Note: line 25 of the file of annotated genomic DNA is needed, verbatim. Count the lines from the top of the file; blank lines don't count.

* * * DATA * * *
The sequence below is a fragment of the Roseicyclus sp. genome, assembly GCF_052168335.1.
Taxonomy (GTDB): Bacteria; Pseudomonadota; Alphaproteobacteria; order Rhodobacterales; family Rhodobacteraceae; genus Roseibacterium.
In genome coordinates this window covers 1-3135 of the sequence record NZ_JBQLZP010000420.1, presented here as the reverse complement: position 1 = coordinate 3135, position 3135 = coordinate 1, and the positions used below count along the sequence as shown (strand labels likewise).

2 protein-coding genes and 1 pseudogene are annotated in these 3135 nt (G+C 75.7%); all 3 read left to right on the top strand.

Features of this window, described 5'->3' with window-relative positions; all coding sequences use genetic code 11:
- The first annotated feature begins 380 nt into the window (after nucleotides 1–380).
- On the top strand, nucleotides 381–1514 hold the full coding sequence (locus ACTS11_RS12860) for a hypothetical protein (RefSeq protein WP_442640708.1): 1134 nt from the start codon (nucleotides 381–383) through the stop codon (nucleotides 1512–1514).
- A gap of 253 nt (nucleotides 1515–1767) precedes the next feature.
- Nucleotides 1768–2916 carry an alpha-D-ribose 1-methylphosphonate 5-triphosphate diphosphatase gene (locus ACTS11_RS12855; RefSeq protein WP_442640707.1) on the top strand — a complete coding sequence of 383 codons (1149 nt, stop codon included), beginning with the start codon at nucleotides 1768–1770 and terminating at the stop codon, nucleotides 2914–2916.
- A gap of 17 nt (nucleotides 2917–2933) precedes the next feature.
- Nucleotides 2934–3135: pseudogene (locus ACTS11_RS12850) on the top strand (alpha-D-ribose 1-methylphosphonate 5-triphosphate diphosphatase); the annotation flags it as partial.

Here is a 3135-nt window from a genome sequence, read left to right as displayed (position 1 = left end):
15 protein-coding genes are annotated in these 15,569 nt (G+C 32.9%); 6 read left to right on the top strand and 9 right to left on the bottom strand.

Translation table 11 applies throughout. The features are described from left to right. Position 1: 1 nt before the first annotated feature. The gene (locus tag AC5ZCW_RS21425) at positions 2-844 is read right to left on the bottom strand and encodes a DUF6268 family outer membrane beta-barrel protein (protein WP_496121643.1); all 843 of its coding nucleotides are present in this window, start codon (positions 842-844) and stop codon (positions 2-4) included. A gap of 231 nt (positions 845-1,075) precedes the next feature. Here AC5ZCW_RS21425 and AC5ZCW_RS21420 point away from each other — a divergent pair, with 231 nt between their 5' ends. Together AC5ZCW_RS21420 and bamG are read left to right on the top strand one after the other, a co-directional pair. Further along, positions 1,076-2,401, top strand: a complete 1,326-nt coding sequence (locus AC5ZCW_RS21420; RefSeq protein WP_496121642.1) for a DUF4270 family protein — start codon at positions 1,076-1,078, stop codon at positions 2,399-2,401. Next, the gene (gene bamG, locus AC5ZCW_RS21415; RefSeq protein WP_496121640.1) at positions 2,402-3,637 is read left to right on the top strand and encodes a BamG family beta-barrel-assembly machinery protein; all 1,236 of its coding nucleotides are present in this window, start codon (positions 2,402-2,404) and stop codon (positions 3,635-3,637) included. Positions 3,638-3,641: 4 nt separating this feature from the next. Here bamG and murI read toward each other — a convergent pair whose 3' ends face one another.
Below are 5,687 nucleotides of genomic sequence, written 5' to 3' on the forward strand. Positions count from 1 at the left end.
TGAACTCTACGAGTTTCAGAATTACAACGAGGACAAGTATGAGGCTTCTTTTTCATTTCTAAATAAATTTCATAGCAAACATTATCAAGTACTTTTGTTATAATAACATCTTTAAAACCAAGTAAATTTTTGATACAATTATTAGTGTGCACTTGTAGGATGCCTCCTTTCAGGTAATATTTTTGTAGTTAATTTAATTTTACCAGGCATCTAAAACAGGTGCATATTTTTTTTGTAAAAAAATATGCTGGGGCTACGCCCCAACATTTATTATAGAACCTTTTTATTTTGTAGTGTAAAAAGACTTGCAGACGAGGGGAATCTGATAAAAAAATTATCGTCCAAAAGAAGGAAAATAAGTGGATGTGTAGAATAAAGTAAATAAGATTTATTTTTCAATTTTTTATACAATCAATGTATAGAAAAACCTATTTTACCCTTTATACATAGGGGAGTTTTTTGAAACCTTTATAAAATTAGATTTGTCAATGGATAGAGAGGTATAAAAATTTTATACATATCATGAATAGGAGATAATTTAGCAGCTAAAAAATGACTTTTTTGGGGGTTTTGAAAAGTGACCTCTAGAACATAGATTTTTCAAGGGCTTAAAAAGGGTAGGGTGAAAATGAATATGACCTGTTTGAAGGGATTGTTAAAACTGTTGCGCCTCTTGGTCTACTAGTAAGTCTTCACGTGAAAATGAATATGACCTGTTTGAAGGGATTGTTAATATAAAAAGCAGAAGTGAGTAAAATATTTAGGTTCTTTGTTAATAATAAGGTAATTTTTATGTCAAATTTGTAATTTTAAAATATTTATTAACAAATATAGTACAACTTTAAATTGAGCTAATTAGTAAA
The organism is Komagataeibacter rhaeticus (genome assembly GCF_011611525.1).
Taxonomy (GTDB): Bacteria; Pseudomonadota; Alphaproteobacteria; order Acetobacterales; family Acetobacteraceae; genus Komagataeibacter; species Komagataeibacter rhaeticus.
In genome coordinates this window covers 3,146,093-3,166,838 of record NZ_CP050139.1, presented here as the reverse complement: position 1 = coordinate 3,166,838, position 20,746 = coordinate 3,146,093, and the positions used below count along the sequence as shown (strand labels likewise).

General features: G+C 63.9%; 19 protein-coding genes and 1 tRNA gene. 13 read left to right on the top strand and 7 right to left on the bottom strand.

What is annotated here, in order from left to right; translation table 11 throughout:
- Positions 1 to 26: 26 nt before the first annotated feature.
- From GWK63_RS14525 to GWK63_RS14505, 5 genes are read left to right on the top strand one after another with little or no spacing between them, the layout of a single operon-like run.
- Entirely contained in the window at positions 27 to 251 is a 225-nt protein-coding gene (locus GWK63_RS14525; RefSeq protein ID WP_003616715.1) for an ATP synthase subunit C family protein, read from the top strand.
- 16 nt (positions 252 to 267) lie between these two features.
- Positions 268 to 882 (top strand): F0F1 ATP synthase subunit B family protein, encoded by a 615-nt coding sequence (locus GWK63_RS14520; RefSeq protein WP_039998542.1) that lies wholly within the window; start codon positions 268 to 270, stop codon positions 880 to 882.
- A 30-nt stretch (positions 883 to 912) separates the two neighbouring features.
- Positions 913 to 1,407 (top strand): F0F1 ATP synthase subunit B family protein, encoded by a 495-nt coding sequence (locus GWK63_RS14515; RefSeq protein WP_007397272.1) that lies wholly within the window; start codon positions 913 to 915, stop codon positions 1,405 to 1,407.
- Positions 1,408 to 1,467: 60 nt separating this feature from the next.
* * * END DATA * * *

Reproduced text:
- 16 nt (positions 252 to 267) lie between these two features.